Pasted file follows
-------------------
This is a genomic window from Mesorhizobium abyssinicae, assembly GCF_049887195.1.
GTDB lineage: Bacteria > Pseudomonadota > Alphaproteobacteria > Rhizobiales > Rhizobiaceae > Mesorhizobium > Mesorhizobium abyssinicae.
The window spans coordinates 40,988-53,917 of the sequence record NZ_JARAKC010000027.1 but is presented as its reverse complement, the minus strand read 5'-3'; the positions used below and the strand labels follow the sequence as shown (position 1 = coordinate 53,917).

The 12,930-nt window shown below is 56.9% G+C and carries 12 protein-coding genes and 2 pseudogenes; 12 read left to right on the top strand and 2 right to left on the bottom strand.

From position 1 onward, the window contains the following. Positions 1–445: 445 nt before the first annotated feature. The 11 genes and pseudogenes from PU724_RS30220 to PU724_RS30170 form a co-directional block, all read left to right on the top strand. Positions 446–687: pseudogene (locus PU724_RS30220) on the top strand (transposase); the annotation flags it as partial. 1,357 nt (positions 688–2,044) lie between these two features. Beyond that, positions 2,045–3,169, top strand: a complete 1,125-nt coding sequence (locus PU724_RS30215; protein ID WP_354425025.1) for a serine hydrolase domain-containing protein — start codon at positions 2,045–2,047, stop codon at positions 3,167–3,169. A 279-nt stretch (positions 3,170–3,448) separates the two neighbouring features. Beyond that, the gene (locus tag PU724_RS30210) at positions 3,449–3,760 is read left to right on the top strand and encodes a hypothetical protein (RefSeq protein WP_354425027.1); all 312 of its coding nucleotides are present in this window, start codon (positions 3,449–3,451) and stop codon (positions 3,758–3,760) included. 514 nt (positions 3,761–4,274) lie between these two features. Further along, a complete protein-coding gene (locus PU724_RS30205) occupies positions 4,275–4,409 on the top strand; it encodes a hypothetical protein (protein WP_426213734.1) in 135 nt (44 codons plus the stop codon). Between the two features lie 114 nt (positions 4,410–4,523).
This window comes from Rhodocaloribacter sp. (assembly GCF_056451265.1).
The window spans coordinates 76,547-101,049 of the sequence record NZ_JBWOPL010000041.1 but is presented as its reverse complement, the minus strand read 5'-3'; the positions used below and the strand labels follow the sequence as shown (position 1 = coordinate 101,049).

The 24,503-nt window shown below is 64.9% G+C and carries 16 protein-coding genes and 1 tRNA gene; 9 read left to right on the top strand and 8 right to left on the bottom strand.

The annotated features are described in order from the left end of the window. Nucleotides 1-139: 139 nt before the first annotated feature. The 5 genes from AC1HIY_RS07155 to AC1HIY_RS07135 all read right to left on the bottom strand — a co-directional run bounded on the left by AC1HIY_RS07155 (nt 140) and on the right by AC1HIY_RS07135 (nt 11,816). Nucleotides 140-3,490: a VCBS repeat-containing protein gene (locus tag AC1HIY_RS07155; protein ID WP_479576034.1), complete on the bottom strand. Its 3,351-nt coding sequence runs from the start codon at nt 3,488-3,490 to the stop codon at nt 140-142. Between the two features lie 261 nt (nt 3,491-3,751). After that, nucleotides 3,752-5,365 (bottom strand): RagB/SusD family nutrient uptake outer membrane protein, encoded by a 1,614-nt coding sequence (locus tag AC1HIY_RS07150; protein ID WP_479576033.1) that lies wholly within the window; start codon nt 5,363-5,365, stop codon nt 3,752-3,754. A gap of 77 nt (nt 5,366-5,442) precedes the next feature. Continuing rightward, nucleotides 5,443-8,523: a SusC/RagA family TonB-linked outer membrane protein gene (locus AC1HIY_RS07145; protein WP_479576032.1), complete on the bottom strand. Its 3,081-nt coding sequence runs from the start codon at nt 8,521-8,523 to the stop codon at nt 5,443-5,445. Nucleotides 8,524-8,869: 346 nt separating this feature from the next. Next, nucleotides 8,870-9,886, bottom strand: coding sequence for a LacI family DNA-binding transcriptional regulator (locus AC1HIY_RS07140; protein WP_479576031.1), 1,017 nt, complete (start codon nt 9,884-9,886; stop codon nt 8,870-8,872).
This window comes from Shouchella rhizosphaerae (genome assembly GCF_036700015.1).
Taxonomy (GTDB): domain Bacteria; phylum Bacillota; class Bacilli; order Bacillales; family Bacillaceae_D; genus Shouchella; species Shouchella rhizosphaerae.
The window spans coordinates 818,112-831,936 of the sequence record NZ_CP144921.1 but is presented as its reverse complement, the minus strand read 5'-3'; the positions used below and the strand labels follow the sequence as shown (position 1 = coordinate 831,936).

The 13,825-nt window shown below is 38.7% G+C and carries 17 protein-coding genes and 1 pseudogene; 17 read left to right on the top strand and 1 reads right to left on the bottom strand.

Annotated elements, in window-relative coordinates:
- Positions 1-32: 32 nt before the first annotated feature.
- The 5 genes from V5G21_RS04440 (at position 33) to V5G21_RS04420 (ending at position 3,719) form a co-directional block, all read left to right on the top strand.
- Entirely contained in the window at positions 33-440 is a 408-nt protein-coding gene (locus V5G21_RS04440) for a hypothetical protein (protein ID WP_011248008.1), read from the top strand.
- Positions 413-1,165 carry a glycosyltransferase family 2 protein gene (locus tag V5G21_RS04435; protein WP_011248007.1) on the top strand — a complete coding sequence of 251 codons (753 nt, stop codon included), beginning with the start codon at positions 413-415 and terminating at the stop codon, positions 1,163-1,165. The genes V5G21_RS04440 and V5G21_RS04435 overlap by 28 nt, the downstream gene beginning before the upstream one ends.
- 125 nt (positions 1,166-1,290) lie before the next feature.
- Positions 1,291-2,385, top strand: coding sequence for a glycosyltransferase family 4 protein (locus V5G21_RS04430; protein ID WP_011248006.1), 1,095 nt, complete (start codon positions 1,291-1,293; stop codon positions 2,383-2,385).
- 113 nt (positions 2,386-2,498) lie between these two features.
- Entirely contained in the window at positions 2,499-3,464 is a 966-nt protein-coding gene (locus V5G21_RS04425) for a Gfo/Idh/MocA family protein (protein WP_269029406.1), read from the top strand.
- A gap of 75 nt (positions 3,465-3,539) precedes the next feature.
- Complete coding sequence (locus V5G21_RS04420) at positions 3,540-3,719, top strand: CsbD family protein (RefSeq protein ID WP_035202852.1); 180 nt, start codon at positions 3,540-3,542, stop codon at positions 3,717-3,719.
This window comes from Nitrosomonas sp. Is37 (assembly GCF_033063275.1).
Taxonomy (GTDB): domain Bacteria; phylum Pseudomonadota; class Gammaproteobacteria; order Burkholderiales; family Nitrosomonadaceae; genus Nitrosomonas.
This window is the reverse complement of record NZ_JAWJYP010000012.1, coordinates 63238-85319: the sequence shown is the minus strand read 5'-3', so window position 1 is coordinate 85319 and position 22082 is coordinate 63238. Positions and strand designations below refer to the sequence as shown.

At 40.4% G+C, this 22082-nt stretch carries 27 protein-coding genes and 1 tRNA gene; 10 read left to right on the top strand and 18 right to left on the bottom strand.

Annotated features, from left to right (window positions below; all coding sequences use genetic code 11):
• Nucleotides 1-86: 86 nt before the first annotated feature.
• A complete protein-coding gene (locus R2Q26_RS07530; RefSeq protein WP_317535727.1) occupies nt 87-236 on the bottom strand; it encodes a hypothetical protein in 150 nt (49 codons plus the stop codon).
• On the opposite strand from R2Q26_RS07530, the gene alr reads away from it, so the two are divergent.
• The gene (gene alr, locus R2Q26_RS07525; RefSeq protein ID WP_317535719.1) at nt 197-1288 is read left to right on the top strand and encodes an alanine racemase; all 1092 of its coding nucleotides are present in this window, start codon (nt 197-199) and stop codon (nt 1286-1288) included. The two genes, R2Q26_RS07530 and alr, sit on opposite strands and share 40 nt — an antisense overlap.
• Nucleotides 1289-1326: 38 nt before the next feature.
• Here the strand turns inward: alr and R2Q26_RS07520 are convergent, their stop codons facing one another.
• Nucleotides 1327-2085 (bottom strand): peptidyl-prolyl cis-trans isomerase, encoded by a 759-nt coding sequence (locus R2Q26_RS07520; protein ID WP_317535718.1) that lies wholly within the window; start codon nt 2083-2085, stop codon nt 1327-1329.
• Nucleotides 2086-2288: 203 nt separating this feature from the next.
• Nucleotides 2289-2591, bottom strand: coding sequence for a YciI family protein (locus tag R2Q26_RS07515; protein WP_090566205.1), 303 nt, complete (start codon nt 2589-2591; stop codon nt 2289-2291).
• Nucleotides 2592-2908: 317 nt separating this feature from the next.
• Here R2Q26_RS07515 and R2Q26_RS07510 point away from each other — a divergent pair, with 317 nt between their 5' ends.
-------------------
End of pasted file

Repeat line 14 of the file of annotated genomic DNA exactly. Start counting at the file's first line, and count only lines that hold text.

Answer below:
Annotated elements, in window-relative coordinates: